MCA (Middle Class Abbayi) movie cast: Sai Pallavi, Nani
MCA (Middle Class Abbayi) movie director: Venu Sree Ram
MCA (Middle Class Abbayi) movie rating: 2.5 stars
Just before the interval, Nani (Nani), a middle-class guy turns into an action hero. His sister-in-law Jyothi’s ( Bhumika) life is in danger as she refuses to give into the threats made by bad boy Shiva (Vijay Varma). As Shiva is about to squeeze the trigger of his gun pointing at Jyothi, Nani jumps in. He stands at the point-blank range of Shiva’s gun. This small bit of screenplay sums up the entire film. Nani is ready to take a bullet for his sister-in-law and at the same time, if Shiva wants to hurt Jyothi, he has to first deal with Nani.
Before we arrive at this scene, director and writer Venu Sri Ram keep us engaged with Nani’s unambitious day-to-day routine. He is smart and intelligent and has a functioning photographic memory, which he uses to make money in clubs through wagers. But, he is still not ready to do something with his life. Nani is a typical middle-class hero that we have seen in more than hundred films that were made in the South Indian film industry over the years. Nevertheless, there is always a charm about such characters that manages to strike a chord with the audience, irrespective of how many times we have seen them on the big screen.
Nani says to a rich kid that middle class is a mindset. Venu believes that majority of the middle-class people, if not all, are content with not being ambitious and this is very evident in his writing. Venu makes sure Nani repeats that he is a guy from a middle-class family more times than we can actually remember. Not just him, every other character that has an emotional dialogue, begins with the prelude, “We, the middle-class people.”
Nani, in the beginning, gives the impression of a guy, who wants to emancipate himself from the conventional confines of “middle class” life and hence he is not ready to do a 9-to-5 job. But, as the narration progress, we understand he’s actually aimless and not interested in doing any job. He is happy as long as he gets to watch a movie every Fridays and have a few drinks on Saturdays. Nani comes across as a shallow character. But, he is very attached to his family. He despises his sister-in-law because he thinks she drove away his brother (Rajeev Kanakala) from him. And he begins to worship Jyothi after he understands there is more than what meets the eye. Nani is a sentimental guy, who likes grand emotional gestures. This is the only thing we learn about the protagonist at the end of the nearly 150 minutes narration.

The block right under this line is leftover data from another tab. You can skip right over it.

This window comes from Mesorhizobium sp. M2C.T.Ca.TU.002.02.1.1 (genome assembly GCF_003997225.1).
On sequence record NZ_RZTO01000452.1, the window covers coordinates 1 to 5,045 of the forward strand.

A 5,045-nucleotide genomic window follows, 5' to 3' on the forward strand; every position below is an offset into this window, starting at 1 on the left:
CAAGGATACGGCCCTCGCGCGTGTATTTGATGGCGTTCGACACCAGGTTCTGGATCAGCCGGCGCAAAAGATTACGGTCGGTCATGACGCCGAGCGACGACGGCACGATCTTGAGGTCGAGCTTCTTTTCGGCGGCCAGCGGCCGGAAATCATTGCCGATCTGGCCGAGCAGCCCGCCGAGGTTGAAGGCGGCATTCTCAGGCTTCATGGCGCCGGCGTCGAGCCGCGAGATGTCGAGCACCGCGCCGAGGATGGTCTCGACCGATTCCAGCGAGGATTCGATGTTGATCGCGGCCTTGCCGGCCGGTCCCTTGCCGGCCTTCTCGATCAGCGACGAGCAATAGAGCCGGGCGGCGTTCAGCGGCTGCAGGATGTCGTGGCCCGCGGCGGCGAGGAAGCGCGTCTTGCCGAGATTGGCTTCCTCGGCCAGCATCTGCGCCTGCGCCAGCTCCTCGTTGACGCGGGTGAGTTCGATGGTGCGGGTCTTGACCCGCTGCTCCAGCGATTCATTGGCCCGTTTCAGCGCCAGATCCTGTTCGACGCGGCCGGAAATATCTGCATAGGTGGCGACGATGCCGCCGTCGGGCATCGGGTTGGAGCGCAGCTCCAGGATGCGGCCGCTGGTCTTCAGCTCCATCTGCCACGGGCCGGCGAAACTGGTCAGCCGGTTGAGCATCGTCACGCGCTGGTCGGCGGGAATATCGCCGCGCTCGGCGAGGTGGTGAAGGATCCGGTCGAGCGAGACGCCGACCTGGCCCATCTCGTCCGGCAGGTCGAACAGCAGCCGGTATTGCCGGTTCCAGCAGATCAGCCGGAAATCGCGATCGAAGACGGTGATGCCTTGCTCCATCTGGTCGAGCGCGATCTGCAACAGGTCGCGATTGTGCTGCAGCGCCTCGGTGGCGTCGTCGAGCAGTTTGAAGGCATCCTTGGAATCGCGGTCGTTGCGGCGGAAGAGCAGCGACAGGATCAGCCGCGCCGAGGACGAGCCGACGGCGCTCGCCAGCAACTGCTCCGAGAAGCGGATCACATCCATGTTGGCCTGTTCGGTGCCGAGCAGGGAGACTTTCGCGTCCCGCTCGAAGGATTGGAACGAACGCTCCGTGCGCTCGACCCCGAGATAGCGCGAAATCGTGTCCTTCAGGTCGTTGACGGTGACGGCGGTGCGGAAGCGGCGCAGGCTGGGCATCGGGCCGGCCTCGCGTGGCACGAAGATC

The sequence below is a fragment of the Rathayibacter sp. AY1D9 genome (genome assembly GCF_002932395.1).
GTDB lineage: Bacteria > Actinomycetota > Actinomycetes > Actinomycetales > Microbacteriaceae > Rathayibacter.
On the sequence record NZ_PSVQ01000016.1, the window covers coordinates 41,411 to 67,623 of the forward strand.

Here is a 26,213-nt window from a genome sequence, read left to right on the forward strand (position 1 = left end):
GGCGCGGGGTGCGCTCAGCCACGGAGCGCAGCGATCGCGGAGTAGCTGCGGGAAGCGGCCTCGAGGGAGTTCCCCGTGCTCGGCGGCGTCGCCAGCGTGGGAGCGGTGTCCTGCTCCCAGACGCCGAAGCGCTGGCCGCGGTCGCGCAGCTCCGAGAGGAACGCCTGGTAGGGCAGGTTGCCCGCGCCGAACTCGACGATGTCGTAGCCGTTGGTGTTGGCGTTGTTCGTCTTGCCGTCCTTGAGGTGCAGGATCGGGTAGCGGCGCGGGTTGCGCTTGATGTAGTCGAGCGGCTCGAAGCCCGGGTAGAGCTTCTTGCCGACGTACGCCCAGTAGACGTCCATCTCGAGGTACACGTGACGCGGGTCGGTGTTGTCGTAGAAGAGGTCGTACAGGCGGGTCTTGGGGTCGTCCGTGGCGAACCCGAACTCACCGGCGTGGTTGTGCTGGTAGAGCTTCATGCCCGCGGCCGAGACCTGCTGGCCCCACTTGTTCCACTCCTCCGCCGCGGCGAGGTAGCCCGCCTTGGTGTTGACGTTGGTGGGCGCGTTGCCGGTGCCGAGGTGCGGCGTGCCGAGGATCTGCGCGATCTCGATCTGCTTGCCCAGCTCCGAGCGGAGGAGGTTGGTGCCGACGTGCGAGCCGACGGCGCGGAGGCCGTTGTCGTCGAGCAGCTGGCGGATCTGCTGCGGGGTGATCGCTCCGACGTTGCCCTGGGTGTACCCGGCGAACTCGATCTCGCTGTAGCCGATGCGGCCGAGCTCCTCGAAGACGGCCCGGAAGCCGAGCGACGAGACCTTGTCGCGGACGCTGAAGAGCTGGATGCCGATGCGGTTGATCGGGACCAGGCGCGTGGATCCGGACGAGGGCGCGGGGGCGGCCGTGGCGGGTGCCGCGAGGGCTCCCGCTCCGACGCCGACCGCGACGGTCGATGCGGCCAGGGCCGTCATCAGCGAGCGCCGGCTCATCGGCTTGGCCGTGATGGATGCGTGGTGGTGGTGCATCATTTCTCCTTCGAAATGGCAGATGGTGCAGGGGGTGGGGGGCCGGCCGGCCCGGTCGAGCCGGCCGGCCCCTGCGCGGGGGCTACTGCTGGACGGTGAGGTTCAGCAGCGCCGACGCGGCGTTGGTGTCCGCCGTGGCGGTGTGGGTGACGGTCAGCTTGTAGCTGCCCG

Pallavi aka Chinni (Sai Pallavi) is more interesting as a character than Nani. Nani sees Pallavi for the first time while passing by a bus stop and makes a U-turn to see her again. Pallavi notices Nani is watching her and walks straight up to him with a rose and asks him to marry her. And they get into a relationship. Venu makes the job of being a romantic hero very easy for Nani, so that he can focus on building the narration to the protagonist’s transition into an action hero.
Pallavi is straightforward, go-getter, rebel, and she also has it sorted career-wise. The refreshing chemistry between Pallavi and Nani keeps the audience entertained for the better part of the first half. It is also the most interesting stretch in the film.
Shiva, who is now probably in his late twenties or early thirties, is still the same juvenile, who killed his friend because he got bowled out in a cricket game. The way Venu has handled the main antagonist is as juvenile as the character itself. While we expect to learn more about Bhumika’s Jyothi as from the beginning we are told that she is more than she actually lets on. But, after Nani becomes the action hero, the director finds it not important to delve into her character any further.
Venu has banked heavily on the charming performances of Nani and Pallavi to make MCA click with the audience, as his writing is unambitious and mostly filled with clichés like his idea of middle class.